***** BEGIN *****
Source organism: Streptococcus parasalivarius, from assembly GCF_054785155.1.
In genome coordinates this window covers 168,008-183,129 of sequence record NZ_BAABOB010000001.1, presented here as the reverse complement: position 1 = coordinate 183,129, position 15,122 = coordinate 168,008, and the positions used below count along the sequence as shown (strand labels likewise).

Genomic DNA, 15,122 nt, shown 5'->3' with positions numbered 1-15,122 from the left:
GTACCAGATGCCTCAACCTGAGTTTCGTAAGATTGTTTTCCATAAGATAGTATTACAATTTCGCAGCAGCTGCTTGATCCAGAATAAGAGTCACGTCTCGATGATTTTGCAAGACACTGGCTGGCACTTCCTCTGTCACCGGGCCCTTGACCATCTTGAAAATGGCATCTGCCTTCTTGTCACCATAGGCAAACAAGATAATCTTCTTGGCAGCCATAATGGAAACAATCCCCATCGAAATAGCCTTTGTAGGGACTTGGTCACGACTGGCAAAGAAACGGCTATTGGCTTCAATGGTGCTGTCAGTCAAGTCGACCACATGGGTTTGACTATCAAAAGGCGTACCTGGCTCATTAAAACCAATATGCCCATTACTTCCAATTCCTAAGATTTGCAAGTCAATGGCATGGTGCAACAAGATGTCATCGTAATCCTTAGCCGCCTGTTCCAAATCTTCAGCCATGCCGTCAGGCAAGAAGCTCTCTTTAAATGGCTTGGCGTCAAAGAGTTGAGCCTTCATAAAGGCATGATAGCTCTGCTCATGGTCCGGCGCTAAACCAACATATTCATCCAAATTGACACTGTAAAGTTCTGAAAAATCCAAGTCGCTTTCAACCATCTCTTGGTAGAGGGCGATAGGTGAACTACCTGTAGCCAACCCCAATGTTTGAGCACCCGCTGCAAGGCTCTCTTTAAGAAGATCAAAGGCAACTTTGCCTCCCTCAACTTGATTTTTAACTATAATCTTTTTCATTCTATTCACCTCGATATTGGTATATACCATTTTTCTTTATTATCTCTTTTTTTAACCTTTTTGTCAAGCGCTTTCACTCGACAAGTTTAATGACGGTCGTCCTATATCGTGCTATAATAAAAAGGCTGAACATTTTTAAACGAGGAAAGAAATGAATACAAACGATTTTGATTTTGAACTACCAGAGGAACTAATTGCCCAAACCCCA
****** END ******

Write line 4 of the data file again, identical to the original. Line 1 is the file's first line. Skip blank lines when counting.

GTACCAGATGCCTCAACCTGAGTTTCGTAAGATTGTTTTCCATAAGATAGTATTACAATTTCGCAGCAGCTGCTTGATCCAGAATAAGAGTCACGTCTCGATGATTTTGCAAGACACTGGCTGGCACTTCCTCTGTCACCGGGCCCTTGACCATCTTGAAAATGGCATCTGCCTTCTTGTCACCATAGGCAAACAAGATAATCTTCTTGGCAGCCATAATGGAAACAATCCCCATCGAAATAGCCTTTGTAGGGACTTGGTCACGACTGGCAAAGAAACGGCTATTGGCTTCAATGGTGCTGTCAGTCAAGTCGACCACATGGGTTTGACTATCAAAAGGCGTACCTGGCTCATTAAAACCAATATGCCCATTACTTCCAATTCCTAAGATTTGCAAGTCAATGGCATGGTGCAACAAGATGTCATCGTAATCCTTAGCCGCCTGTTCCAAATCTTCAGCCATGCCGTCAGGCAAGAAGCTCTCTTTAAATGGCTTGGCGTCAAAGAGTTGAGCCTTCATAAAGGCATGATAGCTCTGCTCATGGTCCGGCGCTAAACCAACATATTCATCCAAATTGACACTGTAAAGTTCTGAAAAATCCAAGTCGCTTTCAACCATCTCTTGGTAGAGGGCGATAGGTGAACTACCTGTAGCCAACCCCAATGTTTGAGCACCCGCTGCAAGGCTCTCTTTAAGAAGATCAAAGGCAACTTTGCCTCCCTCAACTTGATTTTTAACTATAATCTTTTTCATTCTATTCACCTCGATATTGGTATATACCATTTTTCTTTATTATCTCTTTTTTTAACCTTTTTGTCAAGCGCTTTCACTCGACAAGTTTAATGACGGTCGTCCTATATCGTGCTATAATAAAAAGGCTGAACATTTTTAAACGAGGAAAGAAATGAATACAAACGATTTTGATTTTGAACTACCAGAGGAACTAATTGCCCAAACCCCA